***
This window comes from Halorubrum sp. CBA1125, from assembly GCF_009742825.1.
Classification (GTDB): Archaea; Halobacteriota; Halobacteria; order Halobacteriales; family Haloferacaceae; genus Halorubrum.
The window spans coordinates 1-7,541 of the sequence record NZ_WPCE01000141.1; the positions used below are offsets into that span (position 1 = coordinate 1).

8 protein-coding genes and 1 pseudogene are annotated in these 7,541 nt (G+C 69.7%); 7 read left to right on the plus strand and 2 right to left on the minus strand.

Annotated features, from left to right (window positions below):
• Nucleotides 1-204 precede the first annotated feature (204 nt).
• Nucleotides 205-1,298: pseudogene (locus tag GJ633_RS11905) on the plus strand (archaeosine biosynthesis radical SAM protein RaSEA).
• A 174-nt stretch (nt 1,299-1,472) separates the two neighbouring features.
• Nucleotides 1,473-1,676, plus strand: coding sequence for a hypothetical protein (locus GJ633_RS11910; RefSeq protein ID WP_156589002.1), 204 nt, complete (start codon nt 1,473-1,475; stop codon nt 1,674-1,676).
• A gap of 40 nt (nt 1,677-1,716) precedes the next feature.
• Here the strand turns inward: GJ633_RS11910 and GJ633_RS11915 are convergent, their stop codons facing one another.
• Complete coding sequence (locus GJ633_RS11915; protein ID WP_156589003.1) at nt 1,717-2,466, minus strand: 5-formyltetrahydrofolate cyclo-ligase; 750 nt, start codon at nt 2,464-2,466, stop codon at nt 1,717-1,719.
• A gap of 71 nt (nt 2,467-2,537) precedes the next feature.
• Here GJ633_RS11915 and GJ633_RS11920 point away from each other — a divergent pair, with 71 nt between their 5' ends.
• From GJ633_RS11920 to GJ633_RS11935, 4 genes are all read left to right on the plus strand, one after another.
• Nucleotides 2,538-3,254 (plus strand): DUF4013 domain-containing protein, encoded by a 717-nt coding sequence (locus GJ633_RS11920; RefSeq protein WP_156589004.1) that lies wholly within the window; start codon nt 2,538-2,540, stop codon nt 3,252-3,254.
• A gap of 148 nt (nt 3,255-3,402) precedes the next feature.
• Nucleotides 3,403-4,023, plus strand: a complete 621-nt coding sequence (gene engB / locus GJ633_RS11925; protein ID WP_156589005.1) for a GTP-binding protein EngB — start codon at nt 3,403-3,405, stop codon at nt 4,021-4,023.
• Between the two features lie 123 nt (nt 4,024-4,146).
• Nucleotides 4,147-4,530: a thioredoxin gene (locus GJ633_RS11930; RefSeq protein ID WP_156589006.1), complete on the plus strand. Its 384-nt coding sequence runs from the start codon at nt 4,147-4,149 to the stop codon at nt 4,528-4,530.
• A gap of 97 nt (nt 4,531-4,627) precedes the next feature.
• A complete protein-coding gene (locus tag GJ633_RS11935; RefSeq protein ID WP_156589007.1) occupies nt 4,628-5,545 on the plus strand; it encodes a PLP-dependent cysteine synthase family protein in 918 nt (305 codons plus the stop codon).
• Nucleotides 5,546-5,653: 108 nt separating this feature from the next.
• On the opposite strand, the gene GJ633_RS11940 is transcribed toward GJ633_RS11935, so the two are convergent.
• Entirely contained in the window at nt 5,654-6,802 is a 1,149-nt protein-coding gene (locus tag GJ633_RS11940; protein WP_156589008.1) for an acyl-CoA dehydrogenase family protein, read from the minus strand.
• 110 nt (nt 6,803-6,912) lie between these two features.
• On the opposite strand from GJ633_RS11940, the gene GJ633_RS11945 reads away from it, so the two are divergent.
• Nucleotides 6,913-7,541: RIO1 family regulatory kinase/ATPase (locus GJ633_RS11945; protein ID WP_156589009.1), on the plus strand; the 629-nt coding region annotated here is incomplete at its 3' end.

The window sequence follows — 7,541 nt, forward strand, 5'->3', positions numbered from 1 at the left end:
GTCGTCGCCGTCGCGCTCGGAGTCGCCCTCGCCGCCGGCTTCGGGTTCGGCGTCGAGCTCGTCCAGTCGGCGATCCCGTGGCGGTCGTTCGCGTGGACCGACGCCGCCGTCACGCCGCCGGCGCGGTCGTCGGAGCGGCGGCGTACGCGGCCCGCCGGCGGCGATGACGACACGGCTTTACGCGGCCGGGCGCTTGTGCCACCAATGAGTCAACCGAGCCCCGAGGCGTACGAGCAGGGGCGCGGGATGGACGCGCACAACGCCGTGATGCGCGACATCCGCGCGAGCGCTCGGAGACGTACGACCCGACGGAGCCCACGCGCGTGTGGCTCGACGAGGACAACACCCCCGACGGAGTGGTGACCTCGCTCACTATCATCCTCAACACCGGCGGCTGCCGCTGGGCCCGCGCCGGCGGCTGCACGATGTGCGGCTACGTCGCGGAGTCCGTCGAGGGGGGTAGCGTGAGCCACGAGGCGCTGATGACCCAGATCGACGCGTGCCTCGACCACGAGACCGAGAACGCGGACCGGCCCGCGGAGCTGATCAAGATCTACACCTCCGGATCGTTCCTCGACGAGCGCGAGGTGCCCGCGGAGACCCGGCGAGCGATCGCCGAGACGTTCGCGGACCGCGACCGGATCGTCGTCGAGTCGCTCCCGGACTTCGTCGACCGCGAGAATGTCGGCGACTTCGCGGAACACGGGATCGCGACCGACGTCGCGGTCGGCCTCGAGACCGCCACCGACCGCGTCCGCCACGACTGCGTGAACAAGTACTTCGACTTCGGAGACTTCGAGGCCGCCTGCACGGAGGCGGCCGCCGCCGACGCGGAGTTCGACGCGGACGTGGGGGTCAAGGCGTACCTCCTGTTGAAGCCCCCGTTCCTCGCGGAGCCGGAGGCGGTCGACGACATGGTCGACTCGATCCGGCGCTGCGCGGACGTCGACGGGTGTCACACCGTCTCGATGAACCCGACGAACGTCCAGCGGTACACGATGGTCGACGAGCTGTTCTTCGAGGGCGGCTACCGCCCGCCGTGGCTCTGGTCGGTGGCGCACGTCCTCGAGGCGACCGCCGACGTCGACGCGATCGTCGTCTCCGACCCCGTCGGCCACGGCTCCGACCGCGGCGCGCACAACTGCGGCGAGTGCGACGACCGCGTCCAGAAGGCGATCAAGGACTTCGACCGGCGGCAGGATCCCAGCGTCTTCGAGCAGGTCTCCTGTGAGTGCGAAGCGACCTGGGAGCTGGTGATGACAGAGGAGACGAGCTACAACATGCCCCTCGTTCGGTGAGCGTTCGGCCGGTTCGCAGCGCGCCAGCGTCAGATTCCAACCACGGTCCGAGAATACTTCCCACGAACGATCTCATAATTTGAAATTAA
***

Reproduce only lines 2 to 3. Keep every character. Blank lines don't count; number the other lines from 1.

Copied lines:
Classification (GTDB): Archaea; Halobacteriota; Halobacteria; order Halobacteriales; family Haloferacaceae; genus Halorubrum.
The window spans coordinates 1-7,541 of the sequence record NZ_WPCE01000141.1; the positions used below are offsets into that span (position 1 = coordinate 1).